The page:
Last year, Anthony Bourdain was cruising along with two shows on the Travel Channel when Atlanta-based CNN gave him a call.
“It was a very surprising and flattering call,” said Bourdain earlier this week in a phone interview.
What was CNN able to offer that Travel Channel couldn’t? Executives enticed him by providing him access to places rarely visited by American TV cameras such as the Congo and Libya.
“I’m pretty sure if I said I wanted to do a show in Kabul [in Afghanistan], they could work it out,” he said.
Dubbed “Parts Unknown” and debuting Sunday night at 9 p.m., his show is structured loosely, with the ever curious, sharply witty Bourdain exploring local customs and people, with food as his focal point.
“Our rule No. 1,” Bourdain said, “is ‘How do we do something different from what we did last time, even if it’s wildly successful?’ Sowing confusion is our primary objective.”
The first episode is in Myanmar, where the country’s military leadership has loosened the reins recently.
“If we had come a year earlier,” Bourdain said, ” we would have been deported. Almost overnight, people there were free to say what they want. Press restrictions had been lifted. That was an extraordinary thing to witness.
The second episode set to air April 21 is much closer to home: Koreatown, a three-square-mile neighborhood in Los Angeles. He’s friends with Roy Choi, who helped launch the food truck revolution, and graffiti artist David Choe. Both guide him throughout the episode. They told him how the 1992 L.A. riots decimated Koreatown and how the area has evolved since in not necessarily predictable ways.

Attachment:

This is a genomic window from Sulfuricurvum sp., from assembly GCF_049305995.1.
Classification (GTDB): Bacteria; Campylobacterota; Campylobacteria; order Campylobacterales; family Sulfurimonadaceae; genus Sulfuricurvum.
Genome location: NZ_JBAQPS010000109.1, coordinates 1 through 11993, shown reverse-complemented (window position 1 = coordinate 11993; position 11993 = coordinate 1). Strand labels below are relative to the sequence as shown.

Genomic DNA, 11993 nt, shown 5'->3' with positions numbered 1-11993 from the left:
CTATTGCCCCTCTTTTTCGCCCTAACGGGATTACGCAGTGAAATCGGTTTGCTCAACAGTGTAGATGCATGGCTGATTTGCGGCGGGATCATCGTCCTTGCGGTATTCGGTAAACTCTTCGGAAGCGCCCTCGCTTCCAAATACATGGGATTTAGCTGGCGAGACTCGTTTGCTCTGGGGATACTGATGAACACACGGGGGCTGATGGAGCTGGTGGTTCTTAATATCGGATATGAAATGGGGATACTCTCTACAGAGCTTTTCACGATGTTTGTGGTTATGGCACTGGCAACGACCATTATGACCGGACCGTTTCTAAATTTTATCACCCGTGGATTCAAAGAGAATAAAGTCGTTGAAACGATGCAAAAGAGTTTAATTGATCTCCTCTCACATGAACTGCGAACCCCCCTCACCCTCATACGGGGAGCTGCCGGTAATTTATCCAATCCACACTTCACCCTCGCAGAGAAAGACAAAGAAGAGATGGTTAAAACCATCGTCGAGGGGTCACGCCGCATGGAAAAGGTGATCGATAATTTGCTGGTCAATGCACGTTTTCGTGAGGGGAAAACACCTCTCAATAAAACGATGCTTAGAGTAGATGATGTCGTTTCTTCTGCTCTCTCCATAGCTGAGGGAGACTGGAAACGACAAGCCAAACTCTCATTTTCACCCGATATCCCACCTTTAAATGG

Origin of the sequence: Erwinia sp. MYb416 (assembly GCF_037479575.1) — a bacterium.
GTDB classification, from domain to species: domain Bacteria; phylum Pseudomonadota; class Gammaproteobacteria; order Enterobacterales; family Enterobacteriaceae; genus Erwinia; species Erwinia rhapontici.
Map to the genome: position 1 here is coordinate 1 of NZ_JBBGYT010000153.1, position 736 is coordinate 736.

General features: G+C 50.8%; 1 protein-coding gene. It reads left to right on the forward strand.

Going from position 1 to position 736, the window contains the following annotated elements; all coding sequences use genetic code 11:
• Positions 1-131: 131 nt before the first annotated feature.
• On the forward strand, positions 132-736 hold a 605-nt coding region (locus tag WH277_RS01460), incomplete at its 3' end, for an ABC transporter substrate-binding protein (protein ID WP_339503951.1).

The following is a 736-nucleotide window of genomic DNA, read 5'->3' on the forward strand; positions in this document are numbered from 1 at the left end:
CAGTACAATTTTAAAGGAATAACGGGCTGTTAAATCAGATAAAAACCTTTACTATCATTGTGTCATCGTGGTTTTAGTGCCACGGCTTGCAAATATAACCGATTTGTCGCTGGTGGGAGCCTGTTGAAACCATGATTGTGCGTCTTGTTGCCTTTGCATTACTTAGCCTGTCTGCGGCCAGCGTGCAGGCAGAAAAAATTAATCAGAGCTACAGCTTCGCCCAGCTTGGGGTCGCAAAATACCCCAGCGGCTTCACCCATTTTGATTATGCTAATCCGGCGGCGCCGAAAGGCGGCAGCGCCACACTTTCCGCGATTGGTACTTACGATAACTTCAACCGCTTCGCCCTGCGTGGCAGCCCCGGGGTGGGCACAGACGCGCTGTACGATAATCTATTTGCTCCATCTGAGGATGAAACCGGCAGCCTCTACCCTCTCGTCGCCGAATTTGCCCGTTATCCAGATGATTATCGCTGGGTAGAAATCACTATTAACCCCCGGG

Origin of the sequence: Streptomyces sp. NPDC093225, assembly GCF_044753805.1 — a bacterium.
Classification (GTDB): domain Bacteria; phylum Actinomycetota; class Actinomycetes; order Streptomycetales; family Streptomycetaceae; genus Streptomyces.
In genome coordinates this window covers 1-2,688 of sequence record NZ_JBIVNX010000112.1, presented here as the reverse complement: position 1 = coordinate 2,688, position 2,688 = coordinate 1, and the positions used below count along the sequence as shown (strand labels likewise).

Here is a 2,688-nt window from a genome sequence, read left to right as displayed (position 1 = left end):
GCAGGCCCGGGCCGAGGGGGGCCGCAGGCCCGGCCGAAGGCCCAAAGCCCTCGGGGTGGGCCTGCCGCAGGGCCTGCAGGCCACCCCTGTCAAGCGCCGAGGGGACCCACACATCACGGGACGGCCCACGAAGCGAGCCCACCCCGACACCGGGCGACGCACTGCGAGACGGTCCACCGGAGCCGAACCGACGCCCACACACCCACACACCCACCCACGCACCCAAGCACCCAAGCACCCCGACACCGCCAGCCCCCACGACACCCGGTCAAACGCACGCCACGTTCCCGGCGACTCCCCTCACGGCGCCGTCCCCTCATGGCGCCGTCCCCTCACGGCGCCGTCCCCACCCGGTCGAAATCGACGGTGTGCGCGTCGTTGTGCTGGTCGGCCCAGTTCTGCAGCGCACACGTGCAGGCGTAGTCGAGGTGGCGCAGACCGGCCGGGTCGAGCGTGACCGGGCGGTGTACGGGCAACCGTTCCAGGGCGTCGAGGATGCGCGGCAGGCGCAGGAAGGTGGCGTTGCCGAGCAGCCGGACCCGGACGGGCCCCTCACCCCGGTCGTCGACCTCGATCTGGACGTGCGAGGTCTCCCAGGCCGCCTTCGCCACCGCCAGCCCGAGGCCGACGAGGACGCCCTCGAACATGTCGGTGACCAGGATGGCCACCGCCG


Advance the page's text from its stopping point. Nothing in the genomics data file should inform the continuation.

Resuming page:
Bourdain, who began his career as a chef and broke through the pop culture consciousness with his best-selling 2000 book “Kitchen Confidential,” has became a TV fixture, appearing as a guest judge on Bravo’s “Top Chef” and a regular judge on ABC’s “The Taste” earlier this year. His Travel Channel show “No Reservations” won two Emmys.
“I’m absolutely not a journalist,” he said. “That would be delusional. It’s also constraining. I’m an essayist. These are very personal stories. They are very subjective. I have no need to be fair and balanced.”
His shoot in Libya was especially difficult, given dicey security issues. “We couldn’t let anyone know we were coming ahead of time,” he said. “You could only spend so much time outside your car. We had to be a moving target.”
The show is also CNN’s effort to stretch its wings.
“Parts Unknown” is created by an outside production company and not CNN staff, which had not been a common occurrence. CNN last year, before new president Jeff Zucker came along, began competing for shows with networks such as NatGeo, History and A&E to bolster weekend programming. (MSNBC already does so with its “Lockup” series.)
Bourdain last year visited Atlanta for his Travel Channel show “The Layover,” checking out places such as Fat Matt’s Rib Shack in Morningside, Holeman & Finch Public House in Buckhead and Buford Highway Farmers Market in Doraville. But his proudest moment? “Convincing [Food Network star and Marietta resident] Alton Brown to go to the Clermont Lounge with me,” he said.
How did Bourdain ply Brown to the popular strip club?
"Anthony Bourdain Parts Unknown"
9 p.m., Sunday, April 14, CNN